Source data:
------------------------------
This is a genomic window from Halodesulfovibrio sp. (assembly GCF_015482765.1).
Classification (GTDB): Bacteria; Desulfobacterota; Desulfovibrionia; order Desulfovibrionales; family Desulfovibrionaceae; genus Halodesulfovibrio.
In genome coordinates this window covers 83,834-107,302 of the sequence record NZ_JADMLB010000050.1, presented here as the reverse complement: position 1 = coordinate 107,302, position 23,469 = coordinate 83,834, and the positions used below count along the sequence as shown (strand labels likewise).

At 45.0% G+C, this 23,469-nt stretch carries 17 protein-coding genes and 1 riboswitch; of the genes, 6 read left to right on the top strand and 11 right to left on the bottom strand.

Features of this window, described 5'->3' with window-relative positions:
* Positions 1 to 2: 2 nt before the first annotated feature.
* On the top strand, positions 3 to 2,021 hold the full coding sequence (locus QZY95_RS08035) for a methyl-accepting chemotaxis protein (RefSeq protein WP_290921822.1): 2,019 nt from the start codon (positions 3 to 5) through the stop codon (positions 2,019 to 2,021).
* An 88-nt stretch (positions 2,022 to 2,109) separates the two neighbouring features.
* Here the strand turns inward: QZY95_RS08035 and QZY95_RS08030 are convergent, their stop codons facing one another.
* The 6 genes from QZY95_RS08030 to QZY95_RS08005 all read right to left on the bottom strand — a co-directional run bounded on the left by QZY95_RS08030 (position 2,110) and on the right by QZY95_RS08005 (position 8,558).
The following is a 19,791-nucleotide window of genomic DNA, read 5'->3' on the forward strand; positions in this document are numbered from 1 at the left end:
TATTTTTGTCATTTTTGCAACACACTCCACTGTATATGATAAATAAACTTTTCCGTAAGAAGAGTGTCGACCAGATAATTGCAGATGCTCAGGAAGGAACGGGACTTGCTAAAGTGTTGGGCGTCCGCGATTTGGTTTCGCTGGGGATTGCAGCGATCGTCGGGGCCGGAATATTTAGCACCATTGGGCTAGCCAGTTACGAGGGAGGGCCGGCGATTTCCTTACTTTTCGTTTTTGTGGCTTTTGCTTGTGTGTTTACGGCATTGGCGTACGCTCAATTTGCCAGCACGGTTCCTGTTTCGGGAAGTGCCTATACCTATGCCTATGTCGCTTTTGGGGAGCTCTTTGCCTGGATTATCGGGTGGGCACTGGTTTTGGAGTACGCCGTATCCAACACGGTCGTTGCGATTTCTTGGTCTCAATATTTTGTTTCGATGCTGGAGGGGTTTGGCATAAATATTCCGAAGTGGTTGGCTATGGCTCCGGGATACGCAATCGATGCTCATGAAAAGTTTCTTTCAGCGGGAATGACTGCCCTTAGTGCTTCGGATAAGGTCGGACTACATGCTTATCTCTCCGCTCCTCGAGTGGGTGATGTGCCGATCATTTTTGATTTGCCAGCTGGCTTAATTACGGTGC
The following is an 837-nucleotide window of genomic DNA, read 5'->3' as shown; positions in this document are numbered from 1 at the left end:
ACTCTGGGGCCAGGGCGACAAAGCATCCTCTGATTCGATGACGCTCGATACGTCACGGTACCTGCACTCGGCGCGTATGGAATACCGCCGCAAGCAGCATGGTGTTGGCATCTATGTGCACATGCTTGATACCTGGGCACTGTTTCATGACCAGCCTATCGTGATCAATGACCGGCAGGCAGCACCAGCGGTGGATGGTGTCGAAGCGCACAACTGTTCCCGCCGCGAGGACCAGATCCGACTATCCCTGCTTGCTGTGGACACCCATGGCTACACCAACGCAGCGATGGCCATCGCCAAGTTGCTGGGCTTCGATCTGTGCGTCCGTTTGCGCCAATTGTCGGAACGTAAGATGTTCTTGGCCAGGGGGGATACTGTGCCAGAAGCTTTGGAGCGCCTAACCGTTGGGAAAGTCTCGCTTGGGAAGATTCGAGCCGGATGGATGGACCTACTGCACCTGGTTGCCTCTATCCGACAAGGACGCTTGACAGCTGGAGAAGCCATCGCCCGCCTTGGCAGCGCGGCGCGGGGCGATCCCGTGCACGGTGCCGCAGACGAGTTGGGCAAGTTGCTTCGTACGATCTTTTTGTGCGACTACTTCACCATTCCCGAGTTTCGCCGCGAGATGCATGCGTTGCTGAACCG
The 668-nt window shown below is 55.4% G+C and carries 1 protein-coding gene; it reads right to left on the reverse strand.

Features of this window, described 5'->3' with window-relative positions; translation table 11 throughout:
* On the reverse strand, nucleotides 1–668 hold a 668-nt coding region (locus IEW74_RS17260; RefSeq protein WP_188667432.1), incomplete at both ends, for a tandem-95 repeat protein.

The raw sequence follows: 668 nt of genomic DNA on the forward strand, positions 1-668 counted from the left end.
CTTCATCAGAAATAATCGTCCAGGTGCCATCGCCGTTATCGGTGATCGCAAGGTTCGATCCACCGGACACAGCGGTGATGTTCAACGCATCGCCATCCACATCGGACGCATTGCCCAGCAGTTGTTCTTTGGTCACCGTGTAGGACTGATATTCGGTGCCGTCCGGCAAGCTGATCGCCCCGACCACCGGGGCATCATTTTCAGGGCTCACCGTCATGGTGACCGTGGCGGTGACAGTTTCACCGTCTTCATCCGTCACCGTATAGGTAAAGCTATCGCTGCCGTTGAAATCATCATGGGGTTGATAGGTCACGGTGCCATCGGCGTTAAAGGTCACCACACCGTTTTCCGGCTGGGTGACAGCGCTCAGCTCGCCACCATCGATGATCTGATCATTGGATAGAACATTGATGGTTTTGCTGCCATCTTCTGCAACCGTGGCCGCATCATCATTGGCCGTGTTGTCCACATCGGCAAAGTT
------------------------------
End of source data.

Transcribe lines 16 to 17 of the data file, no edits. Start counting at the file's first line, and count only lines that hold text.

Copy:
Features of this window, described 5'->3' with window-relative positions; translation table 11 throughout:
* On the reverse strand, nucleotides 1–668 hold a 668-nt coding region (locus IEW74_RS17260; RefSeq protein WP_188667432.1), incomplete at both ends, for a tandem-95 repeat protein.